Vancouver City Councillors to Consider 4.9% Property Tax Increase
Rental Housing Needs to be Exempt
LandlordBC is a non-profit industry association representing over 3,300 owners and managers of rental housing in BC. In September of this year we undertook an expense analysis of a purpose-built rental building in Metro Vancouver integrating invoiced figures provided by the member owner of the building analyzed. The analysis attempted to illustrate how much higher the actual operating expense of this typical purpose-built rental building have increased over a 10-year period compared to the maximum allowable rent increase under the RTA rent control formula of 2% + CPI during that same period.
Property taxes are a major expense component for landlords and totally outside our control. We are just learning that Vancouver City Council is proposing a 4.9% increase in property taxes. The City says that it needs a portion of these additional monies to increase housing supply and affordability. This is indeed a noble objective and one that our industry supports. However, as illustrated in our September 2018 expense analysis, one of the major cost-drivers we must absorb as rental housing providers, is property taxes. In a rent-controlled environment, and one that appears to be on a trajectory to even more prohibitive regulation, these steadily increasing costs, over which we have absolutely no control, make it impossible for us to provide affordable rental homes.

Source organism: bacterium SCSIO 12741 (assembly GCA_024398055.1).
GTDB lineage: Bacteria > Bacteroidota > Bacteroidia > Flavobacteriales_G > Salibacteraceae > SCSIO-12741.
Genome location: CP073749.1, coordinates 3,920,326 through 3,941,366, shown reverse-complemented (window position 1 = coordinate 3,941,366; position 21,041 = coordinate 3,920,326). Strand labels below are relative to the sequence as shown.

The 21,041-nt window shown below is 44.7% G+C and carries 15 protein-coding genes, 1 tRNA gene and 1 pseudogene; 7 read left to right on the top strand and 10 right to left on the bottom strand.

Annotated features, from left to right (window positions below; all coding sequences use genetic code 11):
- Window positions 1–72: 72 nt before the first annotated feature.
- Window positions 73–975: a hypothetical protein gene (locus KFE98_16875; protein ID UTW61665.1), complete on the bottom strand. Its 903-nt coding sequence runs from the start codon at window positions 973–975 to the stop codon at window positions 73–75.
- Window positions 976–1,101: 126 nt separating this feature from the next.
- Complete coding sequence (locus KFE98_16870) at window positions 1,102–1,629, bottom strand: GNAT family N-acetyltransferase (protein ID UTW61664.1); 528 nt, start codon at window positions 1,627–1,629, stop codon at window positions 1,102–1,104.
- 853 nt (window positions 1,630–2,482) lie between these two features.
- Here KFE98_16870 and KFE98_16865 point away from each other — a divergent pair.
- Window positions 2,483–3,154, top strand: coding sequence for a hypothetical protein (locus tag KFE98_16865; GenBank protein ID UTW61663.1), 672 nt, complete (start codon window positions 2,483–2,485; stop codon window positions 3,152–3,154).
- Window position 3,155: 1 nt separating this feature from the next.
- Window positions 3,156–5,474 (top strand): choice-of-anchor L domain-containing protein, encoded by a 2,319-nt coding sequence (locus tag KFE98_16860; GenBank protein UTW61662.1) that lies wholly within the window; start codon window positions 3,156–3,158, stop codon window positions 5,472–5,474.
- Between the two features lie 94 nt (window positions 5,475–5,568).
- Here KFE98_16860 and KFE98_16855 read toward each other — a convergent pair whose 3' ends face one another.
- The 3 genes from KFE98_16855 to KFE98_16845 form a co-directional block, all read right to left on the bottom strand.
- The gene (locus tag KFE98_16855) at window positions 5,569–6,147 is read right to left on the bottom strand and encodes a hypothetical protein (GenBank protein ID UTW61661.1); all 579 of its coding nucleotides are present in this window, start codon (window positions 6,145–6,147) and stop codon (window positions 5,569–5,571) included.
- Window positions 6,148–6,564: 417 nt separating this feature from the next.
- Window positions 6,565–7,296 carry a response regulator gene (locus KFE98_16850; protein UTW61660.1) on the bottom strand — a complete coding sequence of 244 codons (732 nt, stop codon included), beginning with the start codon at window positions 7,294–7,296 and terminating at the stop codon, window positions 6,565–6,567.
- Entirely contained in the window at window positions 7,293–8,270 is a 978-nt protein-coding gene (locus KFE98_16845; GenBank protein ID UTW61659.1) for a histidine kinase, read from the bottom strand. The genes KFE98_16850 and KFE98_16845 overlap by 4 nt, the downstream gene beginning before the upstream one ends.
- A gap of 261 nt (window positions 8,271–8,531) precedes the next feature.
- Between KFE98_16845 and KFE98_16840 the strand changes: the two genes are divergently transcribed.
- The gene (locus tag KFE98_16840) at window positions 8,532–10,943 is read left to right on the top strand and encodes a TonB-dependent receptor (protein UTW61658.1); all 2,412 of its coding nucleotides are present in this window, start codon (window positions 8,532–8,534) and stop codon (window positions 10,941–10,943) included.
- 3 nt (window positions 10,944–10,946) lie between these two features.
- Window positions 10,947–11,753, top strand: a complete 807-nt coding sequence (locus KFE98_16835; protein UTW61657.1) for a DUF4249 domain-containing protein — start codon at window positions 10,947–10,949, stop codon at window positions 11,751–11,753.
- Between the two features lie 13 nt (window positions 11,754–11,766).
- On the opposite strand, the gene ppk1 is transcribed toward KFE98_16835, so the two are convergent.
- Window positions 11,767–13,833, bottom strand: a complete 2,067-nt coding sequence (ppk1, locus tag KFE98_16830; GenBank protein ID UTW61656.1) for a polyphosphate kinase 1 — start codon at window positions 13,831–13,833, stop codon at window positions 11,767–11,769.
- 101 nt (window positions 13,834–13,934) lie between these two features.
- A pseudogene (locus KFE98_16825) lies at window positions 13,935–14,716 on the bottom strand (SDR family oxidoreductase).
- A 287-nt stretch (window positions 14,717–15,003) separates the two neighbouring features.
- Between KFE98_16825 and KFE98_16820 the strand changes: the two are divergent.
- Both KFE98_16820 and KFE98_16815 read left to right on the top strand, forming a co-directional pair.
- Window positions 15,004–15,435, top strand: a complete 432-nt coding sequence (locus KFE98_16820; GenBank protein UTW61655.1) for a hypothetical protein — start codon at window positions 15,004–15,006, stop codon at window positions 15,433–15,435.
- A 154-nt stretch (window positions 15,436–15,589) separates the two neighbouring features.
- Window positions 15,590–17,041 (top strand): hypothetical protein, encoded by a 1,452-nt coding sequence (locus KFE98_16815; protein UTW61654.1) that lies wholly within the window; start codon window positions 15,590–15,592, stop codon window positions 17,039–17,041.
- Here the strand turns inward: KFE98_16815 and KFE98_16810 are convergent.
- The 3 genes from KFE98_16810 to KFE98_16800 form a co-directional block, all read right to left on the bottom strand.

In Vancouver we have a disproportionately large contingent of landlords in the secondary market providing rental homes in basement suites and strata buildings (condos). They will be directly affected by these increased taxes with no immediate ability to recover these costs through the monthly rents they collect. Secure purpose-built rental building owners are facing even greater impacts, they in fact are impacted by an order of magnitudes by these increased property taxes when compared to the secondary market landlord.
As we said, we support the City’s goal to increase housing supply and affordability however, there’s an obvious disconnect here. How can you keep increasing our costs as rental housing providers and at the same time expect us to deliver affordable rental housing? The math doesn’t work. Rental housing needs to be exempt from this property tax increase.